New York Flour
Locally grown and milled flour
By Amy Halloran
One of the happiest days this summer was getting 50 pounds of flour in a parking lot. This wasn’t an illicit swap, just tricky, and enabled by Facebook. Scrolling through that wall of personal facts, I found out one of my friends would be in Ithaca for a conference. I had just used up the last of my whole wheat pastry flour from my favorite mill, Farmer Ground Flour. What were the chances that friend could bring me some of the food that makes me most happy?
Very good. Through a series of emails and texts I arranged for my friend to pick up 25 pounds of whole wheat pastry flour and 25 pounds of rye.
I love this flour. It is stone ground, made from organic grains grown near Ithaca. You can buy some Farmer Ground Flour near me, but not the whole wheat pastry flour. Honest Weight Food Coop stocks their buckwheat, rye and sifted white bread flours. Chatham Real Food Market is another coop, and stocks some Farmer Ground flours, but that is really out of my way. Besides, I go through flour at such a clip that it makes sense to get a big bag.
That whole wheat pastry is really making some great food. Pancakes, of course, because mine is a pancake household and nary a day begins without them. Biscuits are practically perfect. My husband made a nice pear custard pie the other day, too. At this rate, we will need a refill on pastry flour wicked soon.
I love stone ground flours because they generally contain all of the grain: the wheat germ, bran and starchy endosperm are all in tact. In the sifted bread flour, some of the bran is removed to allow for better bread rising. The idea is that bran interferes with the structure of dough, acting like little knives.
I find no trouble in getting the grain, the whole grain, and nothing but the grain to rise in quick breads. I mean, look at these biscuits! I want more right now. Take a look here for my biscuit recipe.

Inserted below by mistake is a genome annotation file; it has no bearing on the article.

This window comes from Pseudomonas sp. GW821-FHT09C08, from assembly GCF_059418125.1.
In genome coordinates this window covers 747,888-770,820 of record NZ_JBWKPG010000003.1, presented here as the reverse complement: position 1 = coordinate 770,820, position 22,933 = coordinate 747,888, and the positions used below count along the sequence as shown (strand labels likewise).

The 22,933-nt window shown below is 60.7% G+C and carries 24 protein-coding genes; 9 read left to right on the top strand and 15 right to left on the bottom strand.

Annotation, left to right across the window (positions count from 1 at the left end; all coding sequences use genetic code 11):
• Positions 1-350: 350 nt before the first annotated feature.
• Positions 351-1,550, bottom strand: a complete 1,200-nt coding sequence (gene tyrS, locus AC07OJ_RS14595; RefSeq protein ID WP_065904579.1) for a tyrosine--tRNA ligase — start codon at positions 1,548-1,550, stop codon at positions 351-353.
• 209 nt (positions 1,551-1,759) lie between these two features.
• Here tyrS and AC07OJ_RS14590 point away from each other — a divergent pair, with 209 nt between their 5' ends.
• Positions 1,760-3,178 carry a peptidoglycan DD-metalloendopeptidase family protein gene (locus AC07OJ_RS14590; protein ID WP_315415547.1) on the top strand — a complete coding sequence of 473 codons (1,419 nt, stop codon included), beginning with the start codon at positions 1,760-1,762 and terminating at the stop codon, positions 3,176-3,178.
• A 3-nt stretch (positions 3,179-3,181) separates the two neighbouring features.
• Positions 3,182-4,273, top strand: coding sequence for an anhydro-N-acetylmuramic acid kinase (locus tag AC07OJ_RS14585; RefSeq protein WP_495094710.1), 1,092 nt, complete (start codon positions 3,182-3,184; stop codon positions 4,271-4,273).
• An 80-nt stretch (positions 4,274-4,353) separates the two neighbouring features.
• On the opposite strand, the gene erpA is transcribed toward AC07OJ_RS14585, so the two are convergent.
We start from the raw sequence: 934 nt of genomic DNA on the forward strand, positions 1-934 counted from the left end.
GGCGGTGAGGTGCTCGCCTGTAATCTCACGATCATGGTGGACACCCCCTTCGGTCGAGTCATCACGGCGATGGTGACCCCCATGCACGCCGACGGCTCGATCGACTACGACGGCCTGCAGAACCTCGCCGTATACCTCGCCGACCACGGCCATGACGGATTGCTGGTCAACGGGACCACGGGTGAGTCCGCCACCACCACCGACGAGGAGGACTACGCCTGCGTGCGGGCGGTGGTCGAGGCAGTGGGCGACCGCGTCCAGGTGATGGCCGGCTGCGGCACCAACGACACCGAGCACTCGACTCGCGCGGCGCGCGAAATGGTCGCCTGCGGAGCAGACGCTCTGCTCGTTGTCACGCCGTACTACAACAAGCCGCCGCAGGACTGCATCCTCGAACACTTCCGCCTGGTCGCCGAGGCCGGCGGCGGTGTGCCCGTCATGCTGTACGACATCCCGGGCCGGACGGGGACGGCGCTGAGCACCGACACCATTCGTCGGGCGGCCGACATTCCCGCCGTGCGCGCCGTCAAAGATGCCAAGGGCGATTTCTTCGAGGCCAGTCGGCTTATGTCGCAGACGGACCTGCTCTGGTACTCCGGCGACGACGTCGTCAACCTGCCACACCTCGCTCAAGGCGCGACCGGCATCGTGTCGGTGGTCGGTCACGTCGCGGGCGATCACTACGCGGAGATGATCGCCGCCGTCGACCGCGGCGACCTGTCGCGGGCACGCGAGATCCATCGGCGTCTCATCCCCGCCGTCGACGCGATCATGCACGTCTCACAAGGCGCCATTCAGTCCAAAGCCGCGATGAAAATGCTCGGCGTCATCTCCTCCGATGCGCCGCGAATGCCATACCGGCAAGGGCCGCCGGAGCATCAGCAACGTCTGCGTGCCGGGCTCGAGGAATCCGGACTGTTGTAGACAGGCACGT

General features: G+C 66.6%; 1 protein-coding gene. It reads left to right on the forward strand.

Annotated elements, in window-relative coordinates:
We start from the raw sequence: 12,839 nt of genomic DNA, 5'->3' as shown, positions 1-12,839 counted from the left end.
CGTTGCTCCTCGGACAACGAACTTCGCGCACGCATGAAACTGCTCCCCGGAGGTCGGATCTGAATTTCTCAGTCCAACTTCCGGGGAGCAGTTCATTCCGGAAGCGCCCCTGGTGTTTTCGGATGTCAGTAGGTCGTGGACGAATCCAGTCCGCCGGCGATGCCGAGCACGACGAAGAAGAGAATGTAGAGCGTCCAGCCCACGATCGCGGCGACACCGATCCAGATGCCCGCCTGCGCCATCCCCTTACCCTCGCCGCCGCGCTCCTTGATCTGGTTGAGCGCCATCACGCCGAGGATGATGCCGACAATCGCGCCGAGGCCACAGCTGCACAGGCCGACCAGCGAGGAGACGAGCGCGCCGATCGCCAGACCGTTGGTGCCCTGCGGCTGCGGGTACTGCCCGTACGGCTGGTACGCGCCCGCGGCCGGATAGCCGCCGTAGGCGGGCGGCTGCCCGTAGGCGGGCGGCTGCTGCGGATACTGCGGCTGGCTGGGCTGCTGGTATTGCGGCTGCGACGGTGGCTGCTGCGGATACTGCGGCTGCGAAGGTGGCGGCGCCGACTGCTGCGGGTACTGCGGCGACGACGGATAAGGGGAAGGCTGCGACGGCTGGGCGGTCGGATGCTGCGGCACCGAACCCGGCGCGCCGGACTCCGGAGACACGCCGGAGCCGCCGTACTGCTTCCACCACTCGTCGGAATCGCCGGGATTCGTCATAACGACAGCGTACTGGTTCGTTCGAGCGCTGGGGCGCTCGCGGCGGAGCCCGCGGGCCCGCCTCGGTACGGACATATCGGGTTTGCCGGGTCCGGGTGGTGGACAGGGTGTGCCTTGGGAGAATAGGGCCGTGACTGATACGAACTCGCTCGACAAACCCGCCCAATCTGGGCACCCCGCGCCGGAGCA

Whole grain flours, I find, are very sweet – unless they weren’t milled recently and the oils in the germ have gone rancid. I don’t use any sweeteners in or on my pancakes; the whole wheat and other grains have enough sweetness to sail on their own. (I put yogurt, fruit and ricotta on top.)
There are not many mills in New York that grind New York grains. Farmer Ground Flour is one, and a few farms have small mills on site. Gianforte Farm is one of them, and they have a great guide to baking with local flours on their website. You can get their flours at their farm, and in locations around Central New York.
In Columbia County, Hawthorne Valley Farm also grows grains, mills flour and sells whole grains at their farm store and elsewhere.
Wild Hive Farm is a great mill, and another source of flour and grains in the Hudson Valley. They mill a variety of New York State grains and sell flours in a lot of places – look for a special flour in Eataly NYC’s ciabatta, and another very particular Wild Hive grind at Café Le Perche in Hudson.
Each miller makes unique flours, and each grain has their own flavor. I don’t know if I can actually taste New York soils in each pancake I make, but I do know I love knowing the area where my grains grow.